Jaynell Graham
Editor

There is a saying that “no decision is a decision in itself,” and that was true at Monday night’s Marlinton Town Council meeting when council failed to make a motion to address a request from local property and business owner Randy Sharp.

Sharp requested a temporary variance to the town’s ordinance concerning RV parking within the town limits. That ordinance states that an RV may be parked within the limits for 30 days each quarter. The temporary variance Sharp requested would be in effect for the duration of the pipeline construction.

Sharp owns property on Ninth Avenue, which has access to electric, septic and water hook-ups, and wanted the variance to allow temporary parking of RVs  there.

Sharp said he has had good relationships with pipeline workers who have come to the area and who have shopped at Glades Building Supply – his family’s store. He said many have families they want to bring here, and are seeking housing. Many of the workers have RVs since they travel from place to place for work.

“I’m a service dog,” Sharp said. “If someone has a need, I try to help them. I think we need to embrace this opportunity and treat these people in a neighborly fashion.”

With septic and water fees and B&O taxes, Sharp said the town would also benefit from accommodating the people who are coming to the county.

“Just to fill in the audience,” Mayor Sam Felton said, “the purpose of the thirty-day limit in the ordinance was to keep the town from turning into an RV park.”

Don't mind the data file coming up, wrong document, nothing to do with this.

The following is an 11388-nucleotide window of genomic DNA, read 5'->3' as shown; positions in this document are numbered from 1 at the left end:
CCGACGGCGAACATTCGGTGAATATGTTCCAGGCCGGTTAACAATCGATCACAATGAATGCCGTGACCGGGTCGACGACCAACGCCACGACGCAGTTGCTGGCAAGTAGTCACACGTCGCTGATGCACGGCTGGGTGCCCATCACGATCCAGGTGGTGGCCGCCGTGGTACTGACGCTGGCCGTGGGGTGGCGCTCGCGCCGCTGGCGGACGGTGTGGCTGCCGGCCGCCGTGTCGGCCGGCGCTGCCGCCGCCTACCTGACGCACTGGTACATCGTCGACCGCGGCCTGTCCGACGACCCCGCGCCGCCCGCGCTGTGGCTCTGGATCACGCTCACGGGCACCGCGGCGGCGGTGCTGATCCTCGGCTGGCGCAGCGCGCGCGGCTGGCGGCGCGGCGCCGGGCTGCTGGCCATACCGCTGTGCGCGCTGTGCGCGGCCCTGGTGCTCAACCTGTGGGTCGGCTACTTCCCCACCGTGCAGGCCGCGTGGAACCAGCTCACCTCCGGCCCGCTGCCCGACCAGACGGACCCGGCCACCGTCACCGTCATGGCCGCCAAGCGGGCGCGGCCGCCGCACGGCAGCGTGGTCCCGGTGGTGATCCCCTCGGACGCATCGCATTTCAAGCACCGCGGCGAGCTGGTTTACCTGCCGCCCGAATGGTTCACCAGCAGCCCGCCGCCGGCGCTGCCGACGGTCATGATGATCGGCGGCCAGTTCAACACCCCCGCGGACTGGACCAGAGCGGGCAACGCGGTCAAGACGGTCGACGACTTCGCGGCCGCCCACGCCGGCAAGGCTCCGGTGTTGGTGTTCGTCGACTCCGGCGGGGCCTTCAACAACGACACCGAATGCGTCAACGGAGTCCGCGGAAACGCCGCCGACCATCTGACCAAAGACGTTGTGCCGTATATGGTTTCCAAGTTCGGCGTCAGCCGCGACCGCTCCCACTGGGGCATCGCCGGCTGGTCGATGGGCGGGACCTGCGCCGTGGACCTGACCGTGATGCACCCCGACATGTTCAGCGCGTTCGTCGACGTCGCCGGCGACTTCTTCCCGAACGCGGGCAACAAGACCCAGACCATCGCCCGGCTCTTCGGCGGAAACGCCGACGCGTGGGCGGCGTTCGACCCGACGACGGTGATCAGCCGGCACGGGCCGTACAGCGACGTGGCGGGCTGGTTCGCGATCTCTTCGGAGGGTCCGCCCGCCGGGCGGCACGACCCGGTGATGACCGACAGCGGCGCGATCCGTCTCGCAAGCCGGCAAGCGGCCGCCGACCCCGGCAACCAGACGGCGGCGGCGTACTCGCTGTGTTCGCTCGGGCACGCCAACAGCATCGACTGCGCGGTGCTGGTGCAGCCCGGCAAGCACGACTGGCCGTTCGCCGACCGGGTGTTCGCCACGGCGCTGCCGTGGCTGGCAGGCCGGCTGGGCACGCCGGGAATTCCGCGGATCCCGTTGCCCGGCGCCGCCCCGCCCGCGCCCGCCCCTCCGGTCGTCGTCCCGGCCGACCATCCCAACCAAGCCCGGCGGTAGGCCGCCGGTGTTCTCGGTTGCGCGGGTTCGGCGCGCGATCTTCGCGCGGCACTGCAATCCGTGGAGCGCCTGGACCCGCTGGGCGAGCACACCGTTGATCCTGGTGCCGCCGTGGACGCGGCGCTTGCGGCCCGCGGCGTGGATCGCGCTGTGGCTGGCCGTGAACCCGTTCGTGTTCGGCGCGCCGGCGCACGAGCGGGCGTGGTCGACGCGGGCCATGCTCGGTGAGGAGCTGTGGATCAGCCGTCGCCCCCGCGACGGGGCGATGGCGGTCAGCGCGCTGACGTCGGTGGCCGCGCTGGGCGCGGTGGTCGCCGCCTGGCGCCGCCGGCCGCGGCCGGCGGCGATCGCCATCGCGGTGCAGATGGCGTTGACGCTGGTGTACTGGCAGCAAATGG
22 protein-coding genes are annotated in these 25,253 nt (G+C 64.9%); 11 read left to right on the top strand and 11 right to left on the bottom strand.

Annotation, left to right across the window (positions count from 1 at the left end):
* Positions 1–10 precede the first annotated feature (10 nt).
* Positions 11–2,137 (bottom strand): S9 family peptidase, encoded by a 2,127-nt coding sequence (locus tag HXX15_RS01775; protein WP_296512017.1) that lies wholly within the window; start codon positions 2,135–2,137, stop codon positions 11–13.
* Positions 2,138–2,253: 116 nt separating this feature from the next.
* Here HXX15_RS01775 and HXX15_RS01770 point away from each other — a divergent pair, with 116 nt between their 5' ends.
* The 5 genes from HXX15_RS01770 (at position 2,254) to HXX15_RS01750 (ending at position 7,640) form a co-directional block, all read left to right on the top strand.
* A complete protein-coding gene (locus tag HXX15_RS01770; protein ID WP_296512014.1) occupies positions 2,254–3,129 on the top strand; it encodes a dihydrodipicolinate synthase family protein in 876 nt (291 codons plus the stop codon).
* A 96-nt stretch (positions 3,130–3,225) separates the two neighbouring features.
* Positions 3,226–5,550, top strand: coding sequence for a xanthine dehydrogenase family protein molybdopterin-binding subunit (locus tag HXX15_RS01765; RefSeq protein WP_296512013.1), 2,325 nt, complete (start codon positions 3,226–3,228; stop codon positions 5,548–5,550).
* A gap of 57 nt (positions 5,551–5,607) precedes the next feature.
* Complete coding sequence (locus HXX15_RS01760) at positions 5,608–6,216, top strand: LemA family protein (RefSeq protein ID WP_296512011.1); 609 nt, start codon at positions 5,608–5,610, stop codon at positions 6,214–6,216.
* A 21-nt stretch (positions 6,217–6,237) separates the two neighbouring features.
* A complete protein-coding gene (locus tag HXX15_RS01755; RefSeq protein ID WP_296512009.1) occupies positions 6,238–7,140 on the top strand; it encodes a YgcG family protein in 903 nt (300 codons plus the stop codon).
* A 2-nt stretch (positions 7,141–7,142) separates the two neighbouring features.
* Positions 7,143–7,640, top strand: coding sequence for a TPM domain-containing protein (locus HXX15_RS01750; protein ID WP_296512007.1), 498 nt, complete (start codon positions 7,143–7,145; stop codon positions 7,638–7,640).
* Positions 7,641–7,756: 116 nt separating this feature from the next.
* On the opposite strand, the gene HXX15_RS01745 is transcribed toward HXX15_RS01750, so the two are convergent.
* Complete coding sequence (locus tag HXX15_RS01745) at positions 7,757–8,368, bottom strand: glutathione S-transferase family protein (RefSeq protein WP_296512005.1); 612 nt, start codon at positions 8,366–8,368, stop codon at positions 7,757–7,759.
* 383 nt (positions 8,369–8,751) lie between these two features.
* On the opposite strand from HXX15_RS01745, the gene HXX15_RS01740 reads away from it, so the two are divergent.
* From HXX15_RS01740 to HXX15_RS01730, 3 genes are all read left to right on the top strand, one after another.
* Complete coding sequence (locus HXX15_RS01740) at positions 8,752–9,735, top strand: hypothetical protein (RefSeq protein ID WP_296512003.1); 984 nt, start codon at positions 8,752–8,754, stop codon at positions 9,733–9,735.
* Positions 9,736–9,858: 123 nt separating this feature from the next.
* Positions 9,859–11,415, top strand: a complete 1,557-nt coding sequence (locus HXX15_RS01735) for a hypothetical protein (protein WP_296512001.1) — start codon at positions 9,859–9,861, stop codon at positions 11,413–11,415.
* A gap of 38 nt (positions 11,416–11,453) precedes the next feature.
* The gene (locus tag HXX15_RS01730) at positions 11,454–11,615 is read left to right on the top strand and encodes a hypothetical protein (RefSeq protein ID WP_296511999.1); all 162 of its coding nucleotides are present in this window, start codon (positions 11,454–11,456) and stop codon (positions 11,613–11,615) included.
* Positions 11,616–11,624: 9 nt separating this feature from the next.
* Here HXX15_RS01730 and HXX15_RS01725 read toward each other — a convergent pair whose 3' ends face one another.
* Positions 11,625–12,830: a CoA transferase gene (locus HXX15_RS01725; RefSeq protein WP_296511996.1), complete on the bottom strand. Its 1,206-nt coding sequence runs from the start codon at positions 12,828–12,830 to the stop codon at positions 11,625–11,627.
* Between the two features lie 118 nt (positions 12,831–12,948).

Marlinton resident Margaret Worth, who spoke against the variance, commented, “Enough said.”

Worth also advised council that she had contacted the Flood Plain Coordinator prior to attending the meeting.

Sharp ended his request by saying we need to respect each other’s opinion, and whatever the outcome, we are all neighbors.

Marlinton resident Charles Malcomb was also in attendance. Several months ago, council had denied his request to park an RV in town as his permanent residence.

When time came for a vote on Sharp’s request, council was silent.

“You have a request from Randy for a variance of the ordinance for a piece of property on Ninth Street,” said legal counsel Bob Martin. “You need to vote to approve it, or deny it.”

Council remained silent, and failed to respond to Sharp’s request.

“This is not a good ordinance,” Martin said.

Next on the agenda was Brian Tankersley, who owns seven acres at the lower end of Third Avenue between Waugh Alley and the Knapps Creek Bridge.

Tankersley, who, for two years, has been in the planning stage of transforming a grown-up piece of property into a park and campsite, appeared before council as a courtesy to let them know of his plans. While the idea of campsites did not come about as a result of the housing needs for pipeliners, he acknowledged that long-term usage would be a benefit.

“Where do you live?” asked Marlinton Town Recorder B. J. Gudmundsson.

Tankersley replied that his home was in Hillsboro.

“Why don’t you put the campsite at your house?” Gudmundsson said.

Gudmundsson, addressing flood concerns, referred to RVs as “floating bombs.”

While not endorsing the proposed campground, Joe Sharp who lives just a couple of houses up from Tankersley’s property said he has a 30 foot camper in his driveway, and when there is a threat of flooding, he takes it to the Marlinton Motor Inn.